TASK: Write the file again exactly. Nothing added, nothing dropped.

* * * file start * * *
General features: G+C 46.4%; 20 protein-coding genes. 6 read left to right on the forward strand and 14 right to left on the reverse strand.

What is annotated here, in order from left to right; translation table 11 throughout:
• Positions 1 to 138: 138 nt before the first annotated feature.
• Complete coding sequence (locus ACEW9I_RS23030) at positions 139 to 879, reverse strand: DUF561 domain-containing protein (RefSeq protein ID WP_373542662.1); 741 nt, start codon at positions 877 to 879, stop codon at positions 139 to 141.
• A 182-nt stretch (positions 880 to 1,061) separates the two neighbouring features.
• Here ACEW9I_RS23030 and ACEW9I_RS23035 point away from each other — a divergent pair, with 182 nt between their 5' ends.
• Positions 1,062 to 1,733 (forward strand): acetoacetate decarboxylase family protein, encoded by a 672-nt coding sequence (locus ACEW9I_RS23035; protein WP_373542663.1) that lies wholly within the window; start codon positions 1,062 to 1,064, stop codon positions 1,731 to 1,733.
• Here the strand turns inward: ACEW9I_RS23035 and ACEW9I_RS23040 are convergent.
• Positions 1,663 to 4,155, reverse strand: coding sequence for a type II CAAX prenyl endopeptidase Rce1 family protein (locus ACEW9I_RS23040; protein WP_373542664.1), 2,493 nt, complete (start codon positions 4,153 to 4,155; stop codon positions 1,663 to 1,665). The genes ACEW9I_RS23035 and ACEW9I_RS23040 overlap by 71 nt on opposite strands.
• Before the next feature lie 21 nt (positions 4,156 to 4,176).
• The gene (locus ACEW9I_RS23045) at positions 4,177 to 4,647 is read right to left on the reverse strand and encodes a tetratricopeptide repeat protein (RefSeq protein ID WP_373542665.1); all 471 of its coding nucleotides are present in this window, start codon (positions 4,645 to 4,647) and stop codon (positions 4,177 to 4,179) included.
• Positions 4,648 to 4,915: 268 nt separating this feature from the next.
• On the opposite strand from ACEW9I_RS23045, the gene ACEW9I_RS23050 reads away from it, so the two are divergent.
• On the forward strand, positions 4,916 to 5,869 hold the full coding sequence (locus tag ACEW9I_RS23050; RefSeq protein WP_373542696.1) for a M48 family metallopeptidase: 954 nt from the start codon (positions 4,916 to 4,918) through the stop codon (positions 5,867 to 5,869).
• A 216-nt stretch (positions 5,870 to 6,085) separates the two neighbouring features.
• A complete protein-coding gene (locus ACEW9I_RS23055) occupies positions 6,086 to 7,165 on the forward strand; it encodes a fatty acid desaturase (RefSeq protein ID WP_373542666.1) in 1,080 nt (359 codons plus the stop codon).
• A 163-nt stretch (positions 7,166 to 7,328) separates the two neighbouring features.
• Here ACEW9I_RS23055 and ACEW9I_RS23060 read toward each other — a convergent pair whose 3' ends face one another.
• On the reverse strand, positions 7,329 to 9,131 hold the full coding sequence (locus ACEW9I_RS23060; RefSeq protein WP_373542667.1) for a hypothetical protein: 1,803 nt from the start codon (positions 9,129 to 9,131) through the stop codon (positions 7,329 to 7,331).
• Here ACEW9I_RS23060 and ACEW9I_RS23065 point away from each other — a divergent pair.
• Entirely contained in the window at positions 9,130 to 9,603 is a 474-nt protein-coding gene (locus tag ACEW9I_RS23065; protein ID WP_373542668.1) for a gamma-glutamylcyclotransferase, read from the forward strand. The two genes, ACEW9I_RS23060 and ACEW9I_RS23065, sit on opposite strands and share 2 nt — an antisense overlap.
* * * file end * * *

General features: G+C 46.4%; 20 protein-coding genes. 6 read left to right on the forward strand and 14 right to left on the reverse strand.

What is annotated here, in order from left to right; translation table 11 throughout:
• Positions 1 to 138: 138 nt before the first annotated feature.
• Complete coding sequence (locus ACEW9I_RS23030) at positions 139 to 879, reverse strand: DUF561 domain-containing protein (RefSeq protein ID WP_373542662.1); 741 nt, start codon at positions 877 to 879, stop codon at positions 139 to 141.
• A 182-nt stretch (positions 880 to 1,061) separates the two neighbouring features.
• Here ACEW9I_RS23030 and ACEW9I_RS23035 point away from each other — a divergent pair, with 182 nt between their 5' ends.
• Positions 1,062 to 1,733 (forward strand): acetoacetate decarboxylase family protein, encoded by a 672-nt coding sequence (locus ACEW9I_RS23035; protein WP_373542663.1) that lies wholly within the window; start codon positions 1,062 to 1,064, stop codon positions 1,731 to 1,733.
• Here the strand turns inward: ACEW9I_RS23035 and ACEW9I_RS23040 are convergent.
• Positions 1,663 to 4,155, reverse strand: coding sequence for a type II CAAX prenyl endopeptidase Rce1 family protein (locus ACEW9I_RS23040; protein WP_373542664.1), 2,493 nt, complete (start codon positions 4,153 to 4,155; stop codon positions 1,663 to 1,665). The genes ACEW9I_RS23035 and ACEW9I_RS23040 overlap by 71 nt on opposite strands.
• Before the next feature lie 21 nt (positions 4,156 to 4,176).
• The gene (locus ACEW9I_RS23045) at positions 4,177 to 4,647 is read right to left on the reverse strand and encodes a tetratricopeptide repeat protein (RefSeq protein ID WP_373542665.1); all 471 of its coding nucleotides are present in this window, start codon (positions 4,645 to 4,647) and stop codon (positions 4,177 to 4,179) included.
• Positions 4,648 to 4,915: 268 nt separating this feature from the next.
• On the opposite strand from ACEW9I_RS23045, the gene ACEW9I_RS23050 reads away from it, so the two are divergent.
• On the forward strand, positions 4,916 to 5,869 hold the full coding sequence (locus tag ACEW9I_RS23050; RefSeq protein WP_373542696.1) for a M48 family metallopeptidase: 954 nt from the start codon (positions 4,916 to 4,918) through the stop codon (positions 5,867 to 5,869).
• A 216-nt stretch (positions 5,870 to 6,085) separates the two neighbouring features.
• A complete protein-coding gene (locus ACEW9I_RS23055) occupies positions 6,086 to 7,165 on the forward strand; it encodes a fatty acid desaturase (RefSeq protein ID WP_373542666.1) in 1,080 nt (359 codons plus the stop codon).
• A 163-nt stretch (positions 7,166 to 7,328) separates the two neighbouring features.
• Here ACEW9I_RS23055 and ACEW9I_RS23060 read toward each other — a convergent pair whose 3' ends face one another.
• On the reverse strand, positions 7,329 to 9,131 hold the full coding sequence (locus ACEW9I_RS23060; RefSeq protein WP_373542667.1) for a hypothetical protein: 1,803 nt from the start codon (positions 9,129 to 9,131) through the stop codon (positions 7,329 to 7,331).
• Here ACEW9I_RS23060 and ACEW9I_RS23065 point away from each other — a divergent pair.
• Entirely contained in the window at positions 9,130 to 9,603 is a 474-nt protein-coding gene (locus tag ACEW9I_RS23065; protein ID WP_373542668.1) for a gamma-glutamylcyclotransferase, read from the forward strand. The two genes, ACEW9I_RS23060 and ACEW9I_RS23065, sit on opposite strands and share 2 nt — an antisense overlap.